Jump to Main Content
Besting Vitamin E: Sidechain Substitution is Key to the Reactivity of Naphthyridinol Antioxidants in Lipid Bilayers
- Li, Bo, Harjani, Jitendra R., Cormier, Nicholas
S., Madarati, Hasam, Atkinson, Jeffrey, Cosa, Gonzalo, Pratt, Derek A.
- Journal of the American Chemical Society 2013 v.135 no.4 pp. 1394-1405
- acetylcysteine, alpha-tocopherol, antioxidants, autoxidation, bioavailability, boron, branching, dose response, fluorescence, free radicals, humans, hydrophilicity, hydrophobicity, ligands, lipid bilayers, phosphatidylcholines, reducing agents, stoichiometry, transport proteins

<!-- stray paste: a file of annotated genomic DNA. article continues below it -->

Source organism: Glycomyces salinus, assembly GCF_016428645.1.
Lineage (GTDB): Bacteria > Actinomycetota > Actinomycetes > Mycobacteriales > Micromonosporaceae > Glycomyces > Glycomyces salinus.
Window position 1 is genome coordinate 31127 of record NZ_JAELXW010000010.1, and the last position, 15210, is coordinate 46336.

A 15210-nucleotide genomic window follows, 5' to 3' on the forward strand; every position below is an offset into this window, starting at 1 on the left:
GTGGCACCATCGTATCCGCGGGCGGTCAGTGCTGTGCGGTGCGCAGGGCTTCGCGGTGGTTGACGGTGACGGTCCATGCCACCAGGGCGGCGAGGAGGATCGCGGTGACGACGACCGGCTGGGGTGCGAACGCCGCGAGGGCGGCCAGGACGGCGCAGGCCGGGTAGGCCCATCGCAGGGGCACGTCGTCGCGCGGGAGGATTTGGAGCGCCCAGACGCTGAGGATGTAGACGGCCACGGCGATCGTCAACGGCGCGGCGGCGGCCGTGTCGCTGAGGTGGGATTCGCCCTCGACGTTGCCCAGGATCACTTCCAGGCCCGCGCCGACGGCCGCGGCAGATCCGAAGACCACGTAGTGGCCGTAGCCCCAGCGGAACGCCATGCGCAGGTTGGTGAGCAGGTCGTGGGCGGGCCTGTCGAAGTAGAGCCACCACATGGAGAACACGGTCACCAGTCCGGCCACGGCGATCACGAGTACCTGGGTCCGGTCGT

- A series of naphthyridinol analogs of α-tocopherol (α-TOH, right) with varying sidechain substitution was synthesized to determine how systematic changes in the lipophilicity of these potent antioxidants impact their radical-trapping activities in lipid bilayers, regenerability by water-soluble reductants, and binding to human tocopherol transport protein (TTP). The activities of the naphthyridinols were assayed in phosphatidylcholine unilamellar liposomes using a recently developed high-throughput assay that employs a boron dipyrromethene conjugate of α-TOH (H₂B-PMHC) that undergoes fluorescence enhancement upon oxidation. The naphthyridinols afforded a dose-dependent protection of H₂B-PMHC consistent with unprecedented peroxyl radical-trapping activity in lipid bilayers. While sidechain length and/or branching had no effect on their apparent reactivity, it dramatically impacted reaction stoichiometry, with more lipophilic compounds trapping two peroxyl radicals and more hydrophilic compounds trapping significantly less than one. It is suggested that the less lipophilic compounds autoxidize rapidly in the aqueous phase and that preferential partitioning of the more lipophilic compounds to the bilayer protects them from autoxidation. The cooperativity of a lipophilic naphthyridinol with water-soluble reducing agents was also studied in liposomes using H₂B-PMHC and revealed superior regenerability by each of ascorbate, N-acetylcysteine, and urate when compared to α-TOH. Binding assays with human TTP, a key determinant of the bioavailability of the tocopherols, reveal that the naphthyiridinols can be very good ligands for the protein. In fact, naphthyridinols with sidechains of eight or more carbons had affinities for TTP which were similar to, and in one case 10-fold better than, α-TOH.